Who is Suspect #2?
Former newspaper editor, master storyteller and virtuoso of many arts, Fred Farris, introduced the theory that Edgar Watson was the true assassin of Marshal Bowman in his book Once Upon a Time in Southwest Florida. Let’s take this case into consideration.
His name is Edgar J. Watson, and he’s a known killer, unlike Isaiah Cooper who would have lived his life in quiet anonymity if not for his being convicted of a murder he most likely did not commit. It was convenient to convict Cooper; there were people who didn’t like him and were willing to testify against him. Even the local lady seers pointed their fingers at Cooper. The townspeople were outraged by the marshal’s murder, and demanded swift justice. They practically rioted on August 5, 1903 when Governor Jennings stayed Cooper’s execution which he explained as “New matters presented at 9:45 this morning were deemed proper for the board to consider.“
Edgar Watson’s early life
Edgar J. Watson was born on November 11, 1855 in Edgefield, South Carolina. His father, Elijah ‘Lige’ Watson, was an alcoholic and a bully. He worked as a penitentiary warden where his sadistic nature was given free rein. He also brought home his brutality, beating his wife and children. He was known as ‘Ring-Eye’ because of a circular scar around one eye that he got in a knife-fight. It is said Lige would fight anybody at the drop of a hat. The apple falls close to the tree; his son Edgar became known as ‘Bloody Ed’ and needed very little provocation to take a life.
It is said that Edgar killed his first man at the young age of nine. He was afraid the man would tell his father that he’d done a poor job planting peas. Fearing another beating, he killed the innocent black man. His mother, Ellen, finally fled her abusive husband with young Edgar and his sister Minnie. They moved in with relatives at Fort White, Florida.
Wife # 1
Edgar Watson grew to be a striking man. He was six feet tall with red hair and beard, and intense blue eyes. He liked to dress well and sported a $400 gold watch. He portrayed the image of a gallant southern gentleman entrepreneur and had his choice of young ladies to marry. He picked petite Jane Dyall. They were married January 10, 1882 in Volusia County when he was 27-years old and she was 21.
But when he drank, Watson’s temper was as explosive as TNT. It is reported by Fred Farris that Watson got drunk in a tavern at O’Brien, FL and stood on a table to make a loud and inflammatory speech. His cousin asked him to calm down at which request Watson responded by kicking in his cousin’s skull, killing him instantly.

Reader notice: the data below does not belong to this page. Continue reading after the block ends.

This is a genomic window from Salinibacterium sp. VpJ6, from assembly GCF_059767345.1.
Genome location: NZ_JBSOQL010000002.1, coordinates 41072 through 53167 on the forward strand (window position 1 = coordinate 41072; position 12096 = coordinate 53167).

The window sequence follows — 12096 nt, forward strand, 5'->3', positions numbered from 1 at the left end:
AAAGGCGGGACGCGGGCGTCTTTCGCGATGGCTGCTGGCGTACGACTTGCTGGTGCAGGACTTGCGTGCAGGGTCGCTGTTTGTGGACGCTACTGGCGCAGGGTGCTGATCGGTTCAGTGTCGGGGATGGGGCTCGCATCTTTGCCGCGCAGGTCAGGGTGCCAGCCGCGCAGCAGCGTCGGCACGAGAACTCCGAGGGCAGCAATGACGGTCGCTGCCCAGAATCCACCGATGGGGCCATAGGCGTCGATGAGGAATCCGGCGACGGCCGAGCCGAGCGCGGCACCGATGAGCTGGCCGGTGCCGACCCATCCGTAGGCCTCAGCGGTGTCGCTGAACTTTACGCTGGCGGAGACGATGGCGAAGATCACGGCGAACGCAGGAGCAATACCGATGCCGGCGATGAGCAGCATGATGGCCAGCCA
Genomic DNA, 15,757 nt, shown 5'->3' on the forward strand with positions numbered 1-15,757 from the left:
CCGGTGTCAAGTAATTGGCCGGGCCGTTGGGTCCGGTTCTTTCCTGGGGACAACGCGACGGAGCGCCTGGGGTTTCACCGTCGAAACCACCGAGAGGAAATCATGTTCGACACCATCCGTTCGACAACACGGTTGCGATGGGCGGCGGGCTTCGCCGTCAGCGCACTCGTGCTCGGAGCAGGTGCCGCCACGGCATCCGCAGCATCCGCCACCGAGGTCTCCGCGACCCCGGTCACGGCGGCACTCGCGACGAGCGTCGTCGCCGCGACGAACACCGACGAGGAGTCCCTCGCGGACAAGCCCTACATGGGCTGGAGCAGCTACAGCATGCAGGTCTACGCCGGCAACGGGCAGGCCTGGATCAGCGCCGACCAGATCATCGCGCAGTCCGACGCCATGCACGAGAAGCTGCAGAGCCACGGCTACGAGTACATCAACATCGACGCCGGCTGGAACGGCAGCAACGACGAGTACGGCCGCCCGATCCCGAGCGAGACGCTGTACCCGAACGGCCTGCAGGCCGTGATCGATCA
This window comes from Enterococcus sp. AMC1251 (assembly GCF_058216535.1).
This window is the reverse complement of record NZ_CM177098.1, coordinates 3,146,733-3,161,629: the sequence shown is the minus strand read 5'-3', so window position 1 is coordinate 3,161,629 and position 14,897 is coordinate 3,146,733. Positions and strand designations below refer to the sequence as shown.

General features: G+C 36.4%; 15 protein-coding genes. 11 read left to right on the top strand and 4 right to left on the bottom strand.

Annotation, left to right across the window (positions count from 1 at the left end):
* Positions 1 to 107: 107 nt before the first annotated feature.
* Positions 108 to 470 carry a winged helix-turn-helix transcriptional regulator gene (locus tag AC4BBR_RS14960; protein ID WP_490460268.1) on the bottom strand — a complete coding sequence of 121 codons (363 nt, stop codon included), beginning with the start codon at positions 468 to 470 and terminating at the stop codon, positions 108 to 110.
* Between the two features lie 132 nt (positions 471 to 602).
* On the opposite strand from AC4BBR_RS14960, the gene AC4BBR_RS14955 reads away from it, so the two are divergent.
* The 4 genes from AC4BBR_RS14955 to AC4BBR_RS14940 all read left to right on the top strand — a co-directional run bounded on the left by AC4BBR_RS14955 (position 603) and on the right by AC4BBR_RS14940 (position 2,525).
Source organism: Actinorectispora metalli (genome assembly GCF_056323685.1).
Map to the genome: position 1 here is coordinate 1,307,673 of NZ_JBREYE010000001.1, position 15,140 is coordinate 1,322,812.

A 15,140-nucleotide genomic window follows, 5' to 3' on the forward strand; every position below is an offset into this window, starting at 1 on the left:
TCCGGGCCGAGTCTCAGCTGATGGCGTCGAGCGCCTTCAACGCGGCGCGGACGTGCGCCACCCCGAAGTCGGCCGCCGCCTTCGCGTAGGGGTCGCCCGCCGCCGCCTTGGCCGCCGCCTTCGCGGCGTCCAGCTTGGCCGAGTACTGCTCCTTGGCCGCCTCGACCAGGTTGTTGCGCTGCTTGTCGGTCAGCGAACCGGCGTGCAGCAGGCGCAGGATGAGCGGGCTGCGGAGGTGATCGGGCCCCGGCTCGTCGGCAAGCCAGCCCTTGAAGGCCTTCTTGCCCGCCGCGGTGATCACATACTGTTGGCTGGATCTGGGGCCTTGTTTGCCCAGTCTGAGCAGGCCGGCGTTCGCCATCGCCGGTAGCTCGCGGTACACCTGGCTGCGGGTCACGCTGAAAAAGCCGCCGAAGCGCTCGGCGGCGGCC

With law coming after him, Watson left his wife Jane and their children (Robert, Carrie, Elijah and Lucius), and fled to Arkansas.
In Arkansas, Watson made the acquaintance of the notorious female outlaw, Belle Starr, the ‘Bandit Queen’. The two got along well; he could be very charming when he wasn’t drinking. Belle lived on Indian land in Oklahoma with her companion Bill July, and rented a cabin and some land to Watson. But Belle was no longer an outlaw. She’d spent time in prison for horse theft and her beloved Cherokee husband Sam Starr was killed a few years earlier. She’d had it with crime and wanted to live out her life in peace.
Being on Indian land protected Watson from being arrested by United States authorities, but when Belle learned he was a wanted man, she demanded he leave the property. Shortly after issuing her ultimatum to Watson, Belle Starr was found dead by her neighbors. She was shot on February 3, 1889, at the age of 40, while riding along the road about 300 yards from Watson’s cabin. Edgar Watson was the prime suspect. He was arrested and tried, but his high-priced and skillful lawyer managed to get the charges were dropped because there were no witnesses or material evidence. Watson was released and Belle Starr never received justice.
Back to Florida
It is believed the audacious murderer returned to Florida because he thought no one would think to look for him where he was wanted as a fugitive. In the early 1900’s, he purchased a 40-acre island, Chatham Bend Key, deep in the Everglades swamps and started farming. First he cleared his land and harvested buttonwood (sycamore) timber which he sold in Key West. Then he grew vegetables. Watson was such a good farmer that writer Jeffrey Scott Holland suggests he is one and the same E. J. Watson, a former official of the South Carolina Department of Agriculture.